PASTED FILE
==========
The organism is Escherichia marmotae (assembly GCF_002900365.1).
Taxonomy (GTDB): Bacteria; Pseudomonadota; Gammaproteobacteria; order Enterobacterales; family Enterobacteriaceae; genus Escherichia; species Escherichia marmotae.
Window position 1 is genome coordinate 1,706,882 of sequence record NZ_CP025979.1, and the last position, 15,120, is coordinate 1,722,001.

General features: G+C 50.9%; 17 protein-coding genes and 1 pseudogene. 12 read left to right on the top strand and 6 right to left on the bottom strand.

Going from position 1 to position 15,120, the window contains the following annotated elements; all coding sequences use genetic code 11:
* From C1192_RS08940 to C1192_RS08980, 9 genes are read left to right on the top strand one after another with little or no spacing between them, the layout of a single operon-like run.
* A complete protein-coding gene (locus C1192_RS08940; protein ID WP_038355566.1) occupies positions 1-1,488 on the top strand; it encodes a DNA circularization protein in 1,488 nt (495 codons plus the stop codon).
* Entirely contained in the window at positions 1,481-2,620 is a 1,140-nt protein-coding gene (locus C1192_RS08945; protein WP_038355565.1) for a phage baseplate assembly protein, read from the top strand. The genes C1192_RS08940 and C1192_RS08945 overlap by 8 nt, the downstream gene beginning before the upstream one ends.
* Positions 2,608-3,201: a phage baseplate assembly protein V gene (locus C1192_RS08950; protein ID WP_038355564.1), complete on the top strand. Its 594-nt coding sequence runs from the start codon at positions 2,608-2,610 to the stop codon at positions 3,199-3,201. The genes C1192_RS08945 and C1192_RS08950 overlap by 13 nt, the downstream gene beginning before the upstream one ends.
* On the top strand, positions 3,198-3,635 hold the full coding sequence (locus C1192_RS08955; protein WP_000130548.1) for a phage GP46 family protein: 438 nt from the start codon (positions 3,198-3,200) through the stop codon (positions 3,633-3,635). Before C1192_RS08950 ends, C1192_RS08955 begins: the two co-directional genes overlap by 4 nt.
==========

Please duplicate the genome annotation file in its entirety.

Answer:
The organism is Escherichia marmotae (assembly GCF_002900365.1).
Taxonomy (GTDB): Bacteria; Pseudomonadota; Gammaproteobacteria; order Enterobacterales; family Enterobacteriaceae; genus Escherichia; species Escherichia marmotae.
Window position 1 is genome coordinate 1,706,882 of sequence record NZ_CP025979.1, and the last position, 15,120, is coordinate 1,722,001.

General features: G+C 50.9%; 17 protein-coding genes and 1 pseudogene. 12 read left to right on the top strand and 6 right to left on the bottom strand.

Going from position 1 to position 15,120, the window contains the following annotated elements; all coding sequences use genetic code 11:
* From C1192_RS08940 to C1192_RS08980, 9 genes are read left to right on the top strand one after another with little or no spacing between them, the layout of a single operon-like run.
* A complete protein-coding gene (locus C1192_RS08940; protein ID WP_038355566.1) occupies positions 1-1,488 on the top strand; it encodes a DNA circularization protein in 1,488 nt (495 codons plus the stop codon).
* Entirely contained in the window at positions 1,481-2,620 is a 1,140-nt protein-coding gene (locus C1192_RS08945; protein WP_038355565.1) for a phage baseplate assembly protein, read from the top strand. The genes C1192_RS08940 and C1192_RS08945 overlap by 8 nt, the downstream gene beginning before the upstream one ends.
* Positions 2,608-3,201: a phage baseplate assembly protein V gene (locus C1192_RS08950; protein ID WP_038355564.1), complete on the top strand. Its 594-nt coding sequence runs from the start codon at positions 2,608-2,610 to the stop codon at positions 3,199-3,201. The genes C1192_RS08945 and C1192_RS08950 overlap by 13 nt, the downstream gene beginning before the upstream one ends.
* On the top strand, positions 3,198-3,635 hold the full coding sequence (locus C1192_RS08955; protein WP_000130548.1) for a phage GP46 family protein: 438 nt from the start codon (positions 3,198-3,200) through the stop codon (positions 3,633-3,635). Before C1192_RS08950 ends, C1192_RS08955 begins: the two co-directional genes overlap by 4 nt.